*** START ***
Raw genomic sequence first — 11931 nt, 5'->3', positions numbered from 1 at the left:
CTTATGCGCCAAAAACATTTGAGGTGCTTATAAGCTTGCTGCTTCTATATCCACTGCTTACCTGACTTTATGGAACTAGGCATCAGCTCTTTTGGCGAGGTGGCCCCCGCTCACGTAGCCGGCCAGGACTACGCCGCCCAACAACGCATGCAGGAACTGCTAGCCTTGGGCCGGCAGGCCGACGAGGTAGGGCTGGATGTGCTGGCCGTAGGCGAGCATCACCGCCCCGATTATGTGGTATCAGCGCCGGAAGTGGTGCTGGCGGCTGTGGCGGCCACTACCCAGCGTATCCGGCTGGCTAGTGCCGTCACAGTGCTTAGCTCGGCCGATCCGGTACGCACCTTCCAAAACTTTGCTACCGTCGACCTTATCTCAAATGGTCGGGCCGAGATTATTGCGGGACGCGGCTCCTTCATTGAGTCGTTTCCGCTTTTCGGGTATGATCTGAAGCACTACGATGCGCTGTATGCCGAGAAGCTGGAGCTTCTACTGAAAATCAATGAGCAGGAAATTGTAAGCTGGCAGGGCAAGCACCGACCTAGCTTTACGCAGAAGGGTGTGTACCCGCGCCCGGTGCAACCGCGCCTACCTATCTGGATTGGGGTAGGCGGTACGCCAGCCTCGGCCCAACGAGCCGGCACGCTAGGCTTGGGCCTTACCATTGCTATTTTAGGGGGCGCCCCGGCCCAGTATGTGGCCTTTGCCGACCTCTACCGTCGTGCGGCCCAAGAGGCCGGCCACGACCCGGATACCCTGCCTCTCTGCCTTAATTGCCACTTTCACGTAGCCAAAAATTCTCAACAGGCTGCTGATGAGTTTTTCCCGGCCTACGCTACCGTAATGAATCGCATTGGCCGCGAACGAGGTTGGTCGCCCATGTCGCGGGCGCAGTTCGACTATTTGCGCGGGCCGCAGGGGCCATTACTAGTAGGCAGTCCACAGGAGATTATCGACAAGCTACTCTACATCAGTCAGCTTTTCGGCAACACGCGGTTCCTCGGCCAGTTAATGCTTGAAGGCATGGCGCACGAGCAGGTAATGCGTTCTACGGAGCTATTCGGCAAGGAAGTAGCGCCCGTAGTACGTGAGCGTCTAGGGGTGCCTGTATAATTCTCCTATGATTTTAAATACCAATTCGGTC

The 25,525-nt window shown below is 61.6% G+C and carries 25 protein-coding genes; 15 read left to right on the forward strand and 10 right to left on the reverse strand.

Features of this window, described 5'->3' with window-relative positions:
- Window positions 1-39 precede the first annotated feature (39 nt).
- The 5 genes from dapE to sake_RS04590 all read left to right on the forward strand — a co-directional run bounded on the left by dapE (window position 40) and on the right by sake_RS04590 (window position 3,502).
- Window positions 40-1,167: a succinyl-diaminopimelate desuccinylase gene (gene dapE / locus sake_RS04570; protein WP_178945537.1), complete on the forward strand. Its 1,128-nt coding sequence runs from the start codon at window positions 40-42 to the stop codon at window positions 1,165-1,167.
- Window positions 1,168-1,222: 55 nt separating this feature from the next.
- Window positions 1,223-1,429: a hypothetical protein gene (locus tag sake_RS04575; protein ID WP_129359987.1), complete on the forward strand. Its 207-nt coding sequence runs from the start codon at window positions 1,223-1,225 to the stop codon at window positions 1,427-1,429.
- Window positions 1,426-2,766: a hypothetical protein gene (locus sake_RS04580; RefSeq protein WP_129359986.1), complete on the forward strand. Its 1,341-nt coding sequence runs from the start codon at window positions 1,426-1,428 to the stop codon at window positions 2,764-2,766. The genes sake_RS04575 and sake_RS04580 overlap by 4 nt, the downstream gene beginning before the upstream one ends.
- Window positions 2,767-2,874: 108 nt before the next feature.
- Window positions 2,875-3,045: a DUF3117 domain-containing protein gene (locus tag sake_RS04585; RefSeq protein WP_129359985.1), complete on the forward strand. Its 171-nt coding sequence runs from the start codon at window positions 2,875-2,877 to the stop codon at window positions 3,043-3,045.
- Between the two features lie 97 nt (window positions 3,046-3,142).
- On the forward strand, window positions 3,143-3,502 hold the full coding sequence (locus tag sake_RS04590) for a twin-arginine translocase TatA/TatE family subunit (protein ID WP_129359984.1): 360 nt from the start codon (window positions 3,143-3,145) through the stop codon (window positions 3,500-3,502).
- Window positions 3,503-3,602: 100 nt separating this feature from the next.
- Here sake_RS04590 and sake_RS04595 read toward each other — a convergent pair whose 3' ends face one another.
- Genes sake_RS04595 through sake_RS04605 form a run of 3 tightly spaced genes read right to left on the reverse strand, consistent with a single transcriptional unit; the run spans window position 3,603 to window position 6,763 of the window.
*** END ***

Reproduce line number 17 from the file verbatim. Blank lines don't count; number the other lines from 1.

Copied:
- Genes sake_RS04595 through sake_RS04605 form a run of 3 tightly spaced genes read right to left on the reverse strand, consistent with a single transcriptional unit; the run spans window position 3,603 to window position 6,763 of the window.